Thursday, June 14, 2007

The Eyes Have It -Part II

In my last entry (The Eyes Have It), I stressed the important contribution that vision plays in the game of basketball.

But did you know that basketball carries one of the highest risks for sports-related eye injury?

Here are the facts:
* The US Consumer Product Safety Commission has reported that, each year in the United States, more than a quarter of a million children under the age of 15 sustain a sports-related eye injury.
* Basketball and baseball are the two sports associated with the most eye injuries in athletes between the ages of 5-24 years old.
* Basketball accounts for almost 1/3 (29%) of all sports-related eye injuries.
* One in ten college basketball players will sustain an eye injury each season.
* More than half of basketball related eye injuries are cuts or scrapes to the eyelid while another 1/3 are bruises to the area around the eyes. Eleven percent are scrapes to the cornea, the clear tissue that covers your eyeball.
* About 7% of sports-related eye injuries require a trip to the emergency room and some even result in permanent loss of sight.

These statistics are not meant to stop you from playing basketball.
But they should get your attention.

So what can you do to reduce your risk of getting poked in the eye when everyone’s reaching/battling for the ball?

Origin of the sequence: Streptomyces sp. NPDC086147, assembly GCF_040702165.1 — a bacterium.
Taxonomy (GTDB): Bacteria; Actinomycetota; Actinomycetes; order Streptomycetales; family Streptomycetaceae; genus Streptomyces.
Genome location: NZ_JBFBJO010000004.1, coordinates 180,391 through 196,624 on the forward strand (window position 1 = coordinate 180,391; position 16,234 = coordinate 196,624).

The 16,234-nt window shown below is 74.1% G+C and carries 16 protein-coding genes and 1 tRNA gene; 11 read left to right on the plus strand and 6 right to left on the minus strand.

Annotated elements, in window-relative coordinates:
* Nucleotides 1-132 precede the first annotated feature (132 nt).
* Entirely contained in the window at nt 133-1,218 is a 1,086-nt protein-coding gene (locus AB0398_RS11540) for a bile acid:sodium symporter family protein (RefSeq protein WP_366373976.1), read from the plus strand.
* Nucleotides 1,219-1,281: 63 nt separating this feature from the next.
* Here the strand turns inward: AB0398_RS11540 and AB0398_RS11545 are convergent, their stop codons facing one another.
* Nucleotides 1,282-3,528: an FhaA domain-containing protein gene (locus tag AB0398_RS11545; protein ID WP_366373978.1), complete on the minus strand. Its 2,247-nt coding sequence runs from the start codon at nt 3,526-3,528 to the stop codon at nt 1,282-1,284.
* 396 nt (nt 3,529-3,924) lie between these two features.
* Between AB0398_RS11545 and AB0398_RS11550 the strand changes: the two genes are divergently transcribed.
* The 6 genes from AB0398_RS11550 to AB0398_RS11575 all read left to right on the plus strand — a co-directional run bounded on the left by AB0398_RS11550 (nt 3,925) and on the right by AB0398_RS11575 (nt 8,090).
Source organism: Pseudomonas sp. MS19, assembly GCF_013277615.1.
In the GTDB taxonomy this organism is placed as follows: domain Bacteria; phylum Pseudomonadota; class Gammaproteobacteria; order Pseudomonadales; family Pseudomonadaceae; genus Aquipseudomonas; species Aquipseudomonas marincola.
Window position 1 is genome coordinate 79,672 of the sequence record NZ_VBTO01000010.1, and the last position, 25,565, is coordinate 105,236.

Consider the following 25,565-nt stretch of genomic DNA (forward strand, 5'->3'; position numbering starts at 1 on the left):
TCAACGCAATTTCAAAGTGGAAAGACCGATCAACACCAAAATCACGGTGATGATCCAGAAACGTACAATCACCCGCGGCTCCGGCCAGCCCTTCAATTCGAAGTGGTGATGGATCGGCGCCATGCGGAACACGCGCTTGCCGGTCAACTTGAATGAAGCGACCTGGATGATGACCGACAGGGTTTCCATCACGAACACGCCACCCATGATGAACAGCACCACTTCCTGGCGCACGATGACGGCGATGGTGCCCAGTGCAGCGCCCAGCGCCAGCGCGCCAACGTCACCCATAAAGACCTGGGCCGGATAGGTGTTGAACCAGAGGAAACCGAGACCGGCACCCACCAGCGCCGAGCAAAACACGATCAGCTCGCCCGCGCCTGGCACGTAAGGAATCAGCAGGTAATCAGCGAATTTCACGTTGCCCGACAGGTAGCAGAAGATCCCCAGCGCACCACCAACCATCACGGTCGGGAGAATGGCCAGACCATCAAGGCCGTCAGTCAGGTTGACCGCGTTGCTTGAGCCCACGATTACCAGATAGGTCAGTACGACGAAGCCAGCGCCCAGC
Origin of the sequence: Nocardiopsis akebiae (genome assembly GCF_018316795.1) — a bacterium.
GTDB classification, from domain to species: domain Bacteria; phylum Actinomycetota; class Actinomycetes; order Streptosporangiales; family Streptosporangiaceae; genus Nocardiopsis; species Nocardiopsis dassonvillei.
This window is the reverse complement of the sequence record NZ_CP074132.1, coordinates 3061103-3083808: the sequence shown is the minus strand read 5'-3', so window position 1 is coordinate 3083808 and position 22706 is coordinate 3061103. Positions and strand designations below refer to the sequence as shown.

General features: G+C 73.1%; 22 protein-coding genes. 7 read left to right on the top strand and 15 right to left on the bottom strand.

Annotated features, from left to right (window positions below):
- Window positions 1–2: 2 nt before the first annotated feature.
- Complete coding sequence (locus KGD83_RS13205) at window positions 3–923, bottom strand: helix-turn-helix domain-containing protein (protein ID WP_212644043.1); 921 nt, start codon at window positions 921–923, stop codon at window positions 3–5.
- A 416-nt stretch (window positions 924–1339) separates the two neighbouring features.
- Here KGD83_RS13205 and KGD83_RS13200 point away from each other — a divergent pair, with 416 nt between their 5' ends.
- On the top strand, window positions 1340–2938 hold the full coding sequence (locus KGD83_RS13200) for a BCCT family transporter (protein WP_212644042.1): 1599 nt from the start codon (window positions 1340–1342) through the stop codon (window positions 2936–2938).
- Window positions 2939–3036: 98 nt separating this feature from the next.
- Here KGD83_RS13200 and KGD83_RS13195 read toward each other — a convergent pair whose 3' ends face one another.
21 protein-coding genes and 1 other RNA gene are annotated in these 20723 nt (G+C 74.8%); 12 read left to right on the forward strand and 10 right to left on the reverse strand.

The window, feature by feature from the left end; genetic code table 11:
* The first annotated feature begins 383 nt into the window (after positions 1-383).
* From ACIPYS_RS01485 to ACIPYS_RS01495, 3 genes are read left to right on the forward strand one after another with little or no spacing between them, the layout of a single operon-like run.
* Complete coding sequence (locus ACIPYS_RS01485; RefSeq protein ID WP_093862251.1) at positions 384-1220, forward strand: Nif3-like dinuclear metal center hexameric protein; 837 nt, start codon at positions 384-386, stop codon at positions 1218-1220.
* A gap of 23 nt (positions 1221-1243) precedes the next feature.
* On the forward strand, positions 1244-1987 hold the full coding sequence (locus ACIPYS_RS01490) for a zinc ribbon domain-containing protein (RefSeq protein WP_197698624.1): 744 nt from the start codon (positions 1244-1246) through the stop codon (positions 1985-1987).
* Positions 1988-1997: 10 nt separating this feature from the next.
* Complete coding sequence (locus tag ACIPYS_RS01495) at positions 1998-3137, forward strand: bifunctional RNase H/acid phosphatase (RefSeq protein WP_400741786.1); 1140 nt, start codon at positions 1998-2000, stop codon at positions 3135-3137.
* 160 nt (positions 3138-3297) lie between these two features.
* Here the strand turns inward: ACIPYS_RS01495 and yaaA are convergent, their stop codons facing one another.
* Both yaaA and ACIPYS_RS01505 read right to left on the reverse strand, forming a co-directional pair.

According to the Joint Policy Statement from the American Academy of Pediatrics and the American Academy of Opthalmology:
* All athletes and their parents should be made aware of the risks associated with participation in sports. (Just did that!)
* Any athlete with worse than 20/40 corrected vision in one eye MUST wear eye protectors when playing. (Think about it, if you injure your “good” eye, you might never be able to drive a car, let alone drive down the lane).
* Safety sports eyewear should meet the requirements of the American Society for Testing and Materials (ASTM) Standard F803 (just look at the label) for basketball players.
* Safety eyewear should be replaced when it no longer fits correctly, is damaged, or is yellowed with age (because it might no longer be strong enough to protect you).

A few other thoughts:

While contact lenses can improve your vision, they don’t provide any extra protection for your eyes. Appropriate eye protectors should still be worn over them.
Regular “streetwear” glasses that do not have non-breakable polycarbonate lenses can actually increase your risk of a severe eye injury since they are more likely to shatter.
When worn correctly, protective eyewear can reduce the risk of serious injury to your eyes by 90%.

So do your best James Worthy and Kareem Abdul-Jabbar impression and drive the lane with no fear, knowing that you’ve got your eyes covered.

For more information and resources about eye protection and youth sports, go to:

The Coalition to Prevent Sports Eye Injuries

Protective Eyewear for Young Athletes;113/3/619.pdf

Promoting the Use of Protective Eyewear for Children in Sports

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